Abstract

Texaco Canada Petroleum Inc., (TCPI) has successfully conducted a 10-horizontal well primary production pilot project at Frog Lake, Alberta, Canada, where the heavy oil gravity ranges from 10 to 14 API, and the oil viscosity ranges from 20,000 to 50,000 cp. These 10 wells were completed in the Lower Waseca formation (one of five prospective formations in the field) and produced using the primary production technique of "cold production", which is the coproduction of sand and oil from the reservoir at ambient temperatures. These wells were very successful with most wells displaying productive capabilities in excess of 100 barrels of oil per day. Based on the success of the 10-well pilot, a long term staged development plan was established that will allow resolution of some technical challenges also identified by the 10-well project.

This paper summarizes "cold production" technology, the history of the Frog Lake field, completion and production techniques, and some of the operational and technical challenges encountered. A field wide development strategy and enhanced oil recovery potential are also discussed.

Cold Production Technology

A number of heavy oil and oil sand reservoirs in Alberta, Canada have been successfully produced under primary production at rates far in excess of the predictions based on radial Darcy flow. The primary heavy oil production is possible by allowing formation sand to be produced along with reservoir fluids using a progressive cavity (PC) pump. This process is called "cold" production because heat, such as steam, is not introduced into the reservoir to effect production of the heavy oil. Figure 1 shows a PC pump which can carry reservoir fluids and sand to surface through the rotational action of a rotor housed in a flexible rubber stator.

Typically, a cold production well will produce oil and water at sand cuts as high as 30 to 40% initially, which gradually decrease over time to stabilize at between 1 to 5% after one year of production. Cold production technology has been applied to many heavy oil and oil sand reservoirs in the Cold Lake region of Alberta, Canada with economic success. Figure 2 shows a representative cold production project with a six year production history. The range of reservoir characteristics and fluid properties amenable to cold production are shown in Table 1.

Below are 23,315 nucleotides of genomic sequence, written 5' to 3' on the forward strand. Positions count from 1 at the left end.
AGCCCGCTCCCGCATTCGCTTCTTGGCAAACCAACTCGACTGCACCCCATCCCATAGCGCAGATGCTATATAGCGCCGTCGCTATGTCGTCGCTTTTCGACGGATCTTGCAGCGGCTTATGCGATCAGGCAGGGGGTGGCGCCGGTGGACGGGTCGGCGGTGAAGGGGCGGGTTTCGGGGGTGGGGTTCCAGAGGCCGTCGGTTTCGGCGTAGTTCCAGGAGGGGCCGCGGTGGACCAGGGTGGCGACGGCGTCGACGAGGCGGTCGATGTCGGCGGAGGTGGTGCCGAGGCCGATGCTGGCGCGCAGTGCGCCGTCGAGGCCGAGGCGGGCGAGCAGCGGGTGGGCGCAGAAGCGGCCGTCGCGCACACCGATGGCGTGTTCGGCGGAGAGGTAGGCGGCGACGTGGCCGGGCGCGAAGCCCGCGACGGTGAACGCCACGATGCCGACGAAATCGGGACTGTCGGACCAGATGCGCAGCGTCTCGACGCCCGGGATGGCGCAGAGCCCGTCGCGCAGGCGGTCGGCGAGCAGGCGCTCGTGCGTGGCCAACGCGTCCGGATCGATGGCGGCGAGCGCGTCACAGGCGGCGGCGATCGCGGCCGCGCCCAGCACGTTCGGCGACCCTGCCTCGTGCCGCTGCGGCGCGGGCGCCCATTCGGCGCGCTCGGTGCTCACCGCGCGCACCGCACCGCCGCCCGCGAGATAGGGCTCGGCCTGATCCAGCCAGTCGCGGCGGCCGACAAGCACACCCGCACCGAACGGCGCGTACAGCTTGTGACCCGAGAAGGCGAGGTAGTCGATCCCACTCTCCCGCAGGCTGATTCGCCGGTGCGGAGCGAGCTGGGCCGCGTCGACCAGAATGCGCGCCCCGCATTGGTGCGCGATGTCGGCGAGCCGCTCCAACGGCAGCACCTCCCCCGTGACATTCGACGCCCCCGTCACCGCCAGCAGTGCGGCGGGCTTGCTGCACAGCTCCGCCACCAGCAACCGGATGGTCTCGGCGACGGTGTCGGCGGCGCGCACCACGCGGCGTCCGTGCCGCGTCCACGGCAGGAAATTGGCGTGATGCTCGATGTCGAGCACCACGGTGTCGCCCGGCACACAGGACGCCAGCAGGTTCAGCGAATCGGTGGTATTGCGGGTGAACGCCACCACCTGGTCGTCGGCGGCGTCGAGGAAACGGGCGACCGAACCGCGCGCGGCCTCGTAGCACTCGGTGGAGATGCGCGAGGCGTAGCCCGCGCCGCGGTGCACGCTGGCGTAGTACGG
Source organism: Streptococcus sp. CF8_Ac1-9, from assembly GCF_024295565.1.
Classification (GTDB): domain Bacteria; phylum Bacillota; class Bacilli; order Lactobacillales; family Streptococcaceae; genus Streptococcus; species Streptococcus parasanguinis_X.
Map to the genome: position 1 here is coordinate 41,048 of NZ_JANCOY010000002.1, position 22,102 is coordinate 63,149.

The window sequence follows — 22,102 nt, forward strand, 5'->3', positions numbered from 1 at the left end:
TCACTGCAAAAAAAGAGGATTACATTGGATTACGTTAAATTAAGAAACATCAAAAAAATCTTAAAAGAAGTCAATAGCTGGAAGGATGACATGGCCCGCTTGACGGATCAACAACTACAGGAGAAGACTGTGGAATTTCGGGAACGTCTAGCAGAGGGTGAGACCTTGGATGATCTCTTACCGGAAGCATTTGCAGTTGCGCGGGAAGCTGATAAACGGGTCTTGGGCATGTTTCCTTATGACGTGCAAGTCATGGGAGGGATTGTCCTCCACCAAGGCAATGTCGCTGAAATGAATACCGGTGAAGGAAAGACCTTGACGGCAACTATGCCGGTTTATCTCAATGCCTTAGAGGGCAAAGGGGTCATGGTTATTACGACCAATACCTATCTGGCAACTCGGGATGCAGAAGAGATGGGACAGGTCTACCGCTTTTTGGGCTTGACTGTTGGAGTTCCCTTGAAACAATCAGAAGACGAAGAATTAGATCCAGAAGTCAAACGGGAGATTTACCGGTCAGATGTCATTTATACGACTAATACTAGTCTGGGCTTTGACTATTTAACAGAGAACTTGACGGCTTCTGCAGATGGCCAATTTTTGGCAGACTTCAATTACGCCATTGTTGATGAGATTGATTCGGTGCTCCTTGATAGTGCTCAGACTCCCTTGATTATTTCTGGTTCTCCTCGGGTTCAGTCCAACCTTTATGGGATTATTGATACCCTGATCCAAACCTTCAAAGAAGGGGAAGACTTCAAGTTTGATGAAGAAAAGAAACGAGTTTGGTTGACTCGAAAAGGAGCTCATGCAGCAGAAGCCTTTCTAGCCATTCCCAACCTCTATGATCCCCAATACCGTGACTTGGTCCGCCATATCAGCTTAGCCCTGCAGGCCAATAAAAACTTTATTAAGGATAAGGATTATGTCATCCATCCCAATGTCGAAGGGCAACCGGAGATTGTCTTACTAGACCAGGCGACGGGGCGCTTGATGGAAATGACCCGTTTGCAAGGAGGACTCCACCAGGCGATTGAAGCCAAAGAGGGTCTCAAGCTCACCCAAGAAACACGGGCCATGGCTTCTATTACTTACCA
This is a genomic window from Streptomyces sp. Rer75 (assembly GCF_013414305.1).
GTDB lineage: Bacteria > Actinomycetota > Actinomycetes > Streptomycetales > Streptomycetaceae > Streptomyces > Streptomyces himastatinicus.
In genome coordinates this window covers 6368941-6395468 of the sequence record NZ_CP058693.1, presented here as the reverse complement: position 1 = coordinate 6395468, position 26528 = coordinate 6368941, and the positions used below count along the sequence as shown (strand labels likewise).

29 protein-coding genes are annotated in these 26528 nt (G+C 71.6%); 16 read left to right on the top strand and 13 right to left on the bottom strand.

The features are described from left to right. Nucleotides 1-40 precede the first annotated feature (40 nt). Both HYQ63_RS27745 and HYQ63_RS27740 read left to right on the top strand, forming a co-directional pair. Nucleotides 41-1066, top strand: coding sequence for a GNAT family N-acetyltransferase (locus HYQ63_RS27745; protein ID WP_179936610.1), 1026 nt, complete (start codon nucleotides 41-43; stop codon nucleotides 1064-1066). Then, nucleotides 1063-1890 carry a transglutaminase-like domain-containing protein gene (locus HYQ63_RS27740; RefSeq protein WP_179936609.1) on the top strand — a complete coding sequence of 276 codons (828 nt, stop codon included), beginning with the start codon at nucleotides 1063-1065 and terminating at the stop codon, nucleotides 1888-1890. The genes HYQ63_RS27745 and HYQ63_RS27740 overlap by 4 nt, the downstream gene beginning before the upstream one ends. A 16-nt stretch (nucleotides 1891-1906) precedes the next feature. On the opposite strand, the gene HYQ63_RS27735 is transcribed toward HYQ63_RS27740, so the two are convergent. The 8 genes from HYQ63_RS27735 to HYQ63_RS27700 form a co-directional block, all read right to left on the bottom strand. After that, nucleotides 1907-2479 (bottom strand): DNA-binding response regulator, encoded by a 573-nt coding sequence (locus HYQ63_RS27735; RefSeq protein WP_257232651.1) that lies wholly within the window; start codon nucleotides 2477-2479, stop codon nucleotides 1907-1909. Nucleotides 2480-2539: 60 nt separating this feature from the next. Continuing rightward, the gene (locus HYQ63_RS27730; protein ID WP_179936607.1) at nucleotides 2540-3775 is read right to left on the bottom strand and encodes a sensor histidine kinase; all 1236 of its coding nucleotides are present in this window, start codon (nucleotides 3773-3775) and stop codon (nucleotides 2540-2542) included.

Currently, the two generally accepted theories on the dynamics of cold production are:

  1. sand production creates "wormholes" in the reservoir thereby increasing both the effective permeability and well bore radius, and;

  2. the oil flows due to the "foamy oil" phenomena, a type of reservoir drive mechanism involving the retention of solution gas by the viscous oil.

Other factors contributing to cold production may include increased drainage radius, gas expansion, and continuous pore de-blocking. Higher quality PC pumps allow co-production of the sand with the heavy oil. Sand production is encouraged through large diameter perforations in vertical wells and wide slots in horizontal well liners. Anticipated recoveries are increased to 8 to 12% of the original oil in place from negligible levels if the wells were produced without the co-production of the sand. As horizontal well technology developed, demonstrated increases in oil production from three to four times that of conventional vertical wells were common. Although the cold production mechanism is not fully understood, a combination of horizontal wells and cold production does have the potential to economically produce many heavy oil fields.

History of Frog Lake Property

Texaco Canada Petroleum Inc. (TCPI) is a 100% working interest owner of a 34,000 acre 53 section oil sand lease located at Frog Lake, Alberta.

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